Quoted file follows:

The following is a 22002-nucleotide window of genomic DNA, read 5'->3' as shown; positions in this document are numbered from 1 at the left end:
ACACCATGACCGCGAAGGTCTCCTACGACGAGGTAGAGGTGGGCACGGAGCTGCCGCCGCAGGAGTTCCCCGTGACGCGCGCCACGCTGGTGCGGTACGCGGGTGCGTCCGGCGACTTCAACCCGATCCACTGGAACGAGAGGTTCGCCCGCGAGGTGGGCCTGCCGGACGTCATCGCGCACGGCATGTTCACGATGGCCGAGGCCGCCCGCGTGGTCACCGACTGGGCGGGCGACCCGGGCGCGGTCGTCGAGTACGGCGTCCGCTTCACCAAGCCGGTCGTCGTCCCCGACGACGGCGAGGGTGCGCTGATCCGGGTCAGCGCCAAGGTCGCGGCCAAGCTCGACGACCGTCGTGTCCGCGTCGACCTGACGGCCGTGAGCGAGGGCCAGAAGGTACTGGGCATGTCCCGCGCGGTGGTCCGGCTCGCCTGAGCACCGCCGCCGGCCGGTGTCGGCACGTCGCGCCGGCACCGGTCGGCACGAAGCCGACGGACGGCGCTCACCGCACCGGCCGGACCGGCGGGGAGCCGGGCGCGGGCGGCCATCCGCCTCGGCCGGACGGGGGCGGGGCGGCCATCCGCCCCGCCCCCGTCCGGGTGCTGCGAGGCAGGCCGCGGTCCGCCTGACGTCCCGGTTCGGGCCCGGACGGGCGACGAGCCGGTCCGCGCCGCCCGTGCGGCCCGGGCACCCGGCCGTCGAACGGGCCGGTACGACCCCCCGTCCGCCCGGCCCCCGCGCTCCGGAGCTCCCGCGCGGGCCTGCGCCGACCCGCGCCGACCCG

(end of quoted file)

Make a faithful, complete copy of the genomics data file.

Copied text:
The following is a 22002-nucleotide window of genomic DNA, read 5'->3' as shown; positions in this document are numbered from 1 at the left end:
ACACCATGACCGCGAAGGTCTCCTACGACGAGGTAGAGGTGGGCACGGAGCTGCCGCCGCAGGAGTTCCCCGTGACGCGCGCCACGCTGGTGCGGTACGCGGGTGCGTCCGGCGACTTCAACCCGATCCACTGGAACGAGAGGTTCGCCCGCGAGGTGGGCCTGCCGGACGTCATCGCGCACGGCATGTTCACGATGGCCGAGGCCGCCCGCGTGGTCACCGACTGGGCGGGCGACCCGGGCGCGGTCGTCGAGTACGGCGTCCGCTTCACCAAGCCGGTCGTCGTCCCCGACGACGGCGAGGGTGCGCTGATCCGGGTCAGCGCCAAGGTCGCGGCCAAGCTCGACGACCGTCGTGTCCGCGTCGACCTGACGGCCGTGAGCGAGGGCCAGAAGGTACTGGGCATGTCCCGCGCGGTGGTCCGGCTCGCCTGAGCACCGCCGCCGGCCGGTGTCGGCACGTCGCGCCGGCACCGGTCGGCACGAAGCCGACGGACGGCGCTCACCGCACCGGCCGGACCGGCGGGGAGCCGGGCGCGGGCGGCCATCCGCCTCGGCCGGACGGGGGCGGGGCGGCCATCCGCCCCGCCCCCGTCCGGGTGCTGCGAGGCAGGCCGCGGTCCGCCTGACGTCCCGGTTCGGGCCCGGACGGGCGACGAGCCGGTCCGCGCCGCCCGTGCGGCCCGGGCACCCGGCCGTCGAACGGGCCGGTACGACCCCCCGTCCGCCCGGCCCCCGCGCTCCGGAGCTCCCGCGCGGGCCTGCGCCGACCCGCGCCGACCCG